Economic Daily Outlook




House Republican leaders set to break budget deal

Republican leaders in the House of Representatives are ready to break a hard-fought budget deal with Democrats as they try to quell a revolt by conservatives who are insisting on deeper spending cuts ahead of the November elections.

House Republican aides said on Tuesday that House Speaker John Boehner and Majority Leader Eric Cantor were pressing for a modest $19 billion reduction of discretionary spending caps in this year’s Republican budget plan.



OPINION: Over-regulation dragging down capital markets, small business (Rep. Ed Royce)

If the name of the bill didn’t give it away, the Jumpstart Our Business Startups (JOBS) Act is meant to spur job creation. Instead of taking President Obama’s approach of borrow and spend, this bill takes a look at how start-up companies in the U.S. are regulated. This new look at job creation is long overdue.

Over the last decade forces have fundamentally changed the look of the global capital markets. The first comes from increased competition abroad: Europe and Asia have developed mature financial hubs that are increasingly on par with New York and Chicago. But like a coach benching his star player, the U.S. has done a lot to help the competition.

EDITORIAL: Help for Student Borrowers

The federal Consumer Financial Protection Bureau is right to take on the poorly regulated, private student lending industry. Too often, college students are lured by schools or lenders into ruinously priced loans, even when they are eligible for affordable federal loans that offer hardship deferments and broad consumer protections.

Under a new initiative, the bureau is providing one-stop shopping for complaints on billing and collection disputes, and financial institutions will have to resolve complaints within 60 days. The bureau should require lenders and schools to make the differences between loans clear, and Congress should require private lenders to contact colleges before issuing loans to determine if student borrowers are eligible for federal loans. The schools should then steer students toward the federal program.



Health-Law War Heats Up as Court Review Nears

Democrats and Republicans are reviving their competing campaigns over the health-overhaul law in advance of the Supreme Court’s review of the measure this month.

After largely avoiding the issue in the 2010 midterm elections, a handful of Democrats are extolling the law on the campaign trail and their websites. Later this week, top Obama administration officials will start traveling to events across the country to celebrate the law in conjunction with its two-year anniversary on March 23.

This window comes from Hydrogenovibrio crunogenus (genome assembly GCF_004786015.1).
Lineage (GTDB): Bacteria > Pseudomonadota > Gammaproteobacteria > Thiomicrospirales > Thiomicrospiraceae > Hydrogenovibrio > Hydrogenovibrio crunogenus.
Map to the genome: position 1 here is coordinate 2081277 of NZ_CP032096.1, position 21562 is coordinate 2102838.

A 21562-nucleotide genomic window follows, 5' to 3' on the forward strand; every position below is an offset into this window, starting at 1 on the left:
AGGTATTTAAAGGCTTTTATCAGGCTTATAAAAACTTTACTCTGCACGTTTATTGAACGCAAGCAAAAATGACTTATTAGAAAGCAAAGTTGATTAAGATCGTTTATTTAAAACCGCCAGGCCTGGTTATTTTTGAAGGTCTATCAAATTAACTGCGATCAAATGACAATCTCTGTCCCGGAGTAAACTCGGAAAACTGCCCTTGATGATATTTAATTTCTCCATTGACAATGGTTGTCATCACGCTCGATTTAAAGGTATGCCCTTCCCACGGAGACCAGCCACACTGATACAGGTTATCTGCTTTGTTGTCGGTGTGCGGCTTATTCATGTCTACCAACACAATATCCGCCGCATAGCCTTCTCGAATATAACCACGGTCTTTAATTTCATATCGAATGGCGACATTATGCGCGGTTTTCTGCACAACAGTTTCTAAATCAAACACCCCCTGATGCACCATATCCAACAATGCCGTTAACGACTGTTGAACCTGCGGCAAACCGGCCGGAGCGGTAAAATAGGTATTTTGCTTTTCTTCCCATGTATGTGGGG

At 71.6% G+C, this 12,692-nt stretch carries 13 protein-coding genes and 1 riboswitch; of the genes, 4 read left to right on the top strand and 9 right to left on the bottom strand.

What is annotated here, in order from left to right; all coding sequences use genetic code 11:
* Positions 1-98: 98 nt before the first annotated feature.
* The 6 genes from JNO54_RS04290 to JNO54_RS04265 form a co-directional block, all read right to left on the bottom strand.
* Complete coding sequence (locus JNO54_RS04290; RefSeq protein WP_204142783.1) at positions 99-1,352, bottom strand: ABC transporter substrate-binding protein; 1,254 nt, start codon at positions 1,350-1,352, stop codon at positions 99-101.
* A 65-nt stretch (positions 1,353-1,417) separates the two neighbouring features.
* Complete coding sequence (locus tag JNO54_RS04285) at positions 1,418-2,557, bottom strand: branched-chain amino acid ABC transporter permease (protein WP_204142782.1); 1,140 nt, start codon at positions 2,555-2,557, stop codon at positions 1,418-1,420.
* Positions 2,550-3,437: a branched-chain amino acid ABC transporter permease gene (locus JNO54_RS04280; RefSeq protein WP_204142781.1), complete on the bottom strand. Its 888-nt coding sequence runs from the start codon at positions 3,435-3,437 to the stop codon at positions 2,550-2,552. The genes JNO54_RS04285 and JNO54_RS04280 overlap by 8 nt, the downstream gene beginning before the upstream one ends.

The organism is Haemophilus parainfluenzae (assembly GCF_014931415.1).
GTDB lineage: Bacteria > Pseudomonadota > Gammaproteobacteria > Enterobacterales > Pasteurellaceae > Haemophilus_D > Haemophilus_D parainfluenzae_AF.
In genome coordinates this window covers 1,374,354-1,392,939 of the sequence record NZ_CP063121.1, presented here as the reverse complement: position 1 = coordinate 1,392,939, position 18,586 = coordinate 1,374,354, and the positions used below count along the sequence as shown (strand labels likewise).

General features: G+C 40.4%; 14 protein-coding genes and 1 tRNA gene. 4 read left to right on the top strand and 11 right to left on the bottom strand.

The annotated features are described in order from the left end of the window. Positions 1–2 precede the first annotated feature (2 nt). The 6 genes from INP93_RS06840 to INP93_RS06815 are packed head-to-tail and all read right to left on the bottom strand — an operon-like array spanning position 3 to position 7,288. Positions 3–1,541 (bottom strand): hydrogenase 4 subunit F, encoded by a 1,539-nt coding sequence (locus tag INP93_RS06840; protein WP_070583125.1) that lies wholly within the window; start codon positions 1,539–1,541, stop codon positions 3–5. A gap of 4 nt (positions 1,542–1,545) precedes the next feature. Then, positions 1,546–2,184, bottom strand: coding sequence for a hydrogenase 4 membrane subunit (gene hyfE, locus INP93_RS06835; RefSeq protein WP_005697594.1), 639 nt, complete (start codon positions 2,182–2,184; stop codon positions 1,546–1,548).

CBO cuts cost estimate for Obama healthcare law

The estimated net costs of expanding healthcare coverage under President Barack Obama’s landmark restructuring have been reduced by $48 billion through 2021, though fewer people would be covered under private insurance plans, a new analysis from the nonpartisan Congressional Budget Office showed on Tuesday.

The CBO also revised its overall federal budget deficit estimates to show a $92 billion increase in the projected fiscal gap for 2012, confirming a fourth straight year of $1 trillion-plus deficits.



Obama energy chief disavows 2008 remark in favor of raising gas prices

Energy Secretary Steven Chu on Tuesday disavowed his 2008 comments about increasing gas prices to European levels, remarks that Republicans have pounced on in recent weeks.

“I no longer share that view,” Chu said during a Senate Energy and Natural Resources Committee hearing, adding that he wants to lower gas prices.



Policymakers Weigh Gathering More Data for NAEP

As many experts raise questions about the future of “the nation’s report card,” the governing board for the assessment program is exploring changes aimed at leveraging the achievement data to better inform education policy and practice.

The core idea, outlined in a report to the board, is to expand and make far greater use of the background information collected when the National Assessment of Educational Progress is given. In doing so, the report suggests, NAEP could identify factors that may differentiate high-performing states and urban districts from low performers.



Leon Panetta arrives in Afghanistan

U.S. Defense Secretary Leon Panetta arrived in Afghanistan on Wednesday to meet with troops, commanders and Afghan government officials just days after a U.S. soldier allegedly went on a deadly shooting spree.

The visit was planned months ago, long before the weekend slaughter that claimed the lives of 16 villagers, including women and children. But the trip propels Panetta into the center of escalating anti-American anger and sets the stage for some difficult discussions with Afghan leaders.



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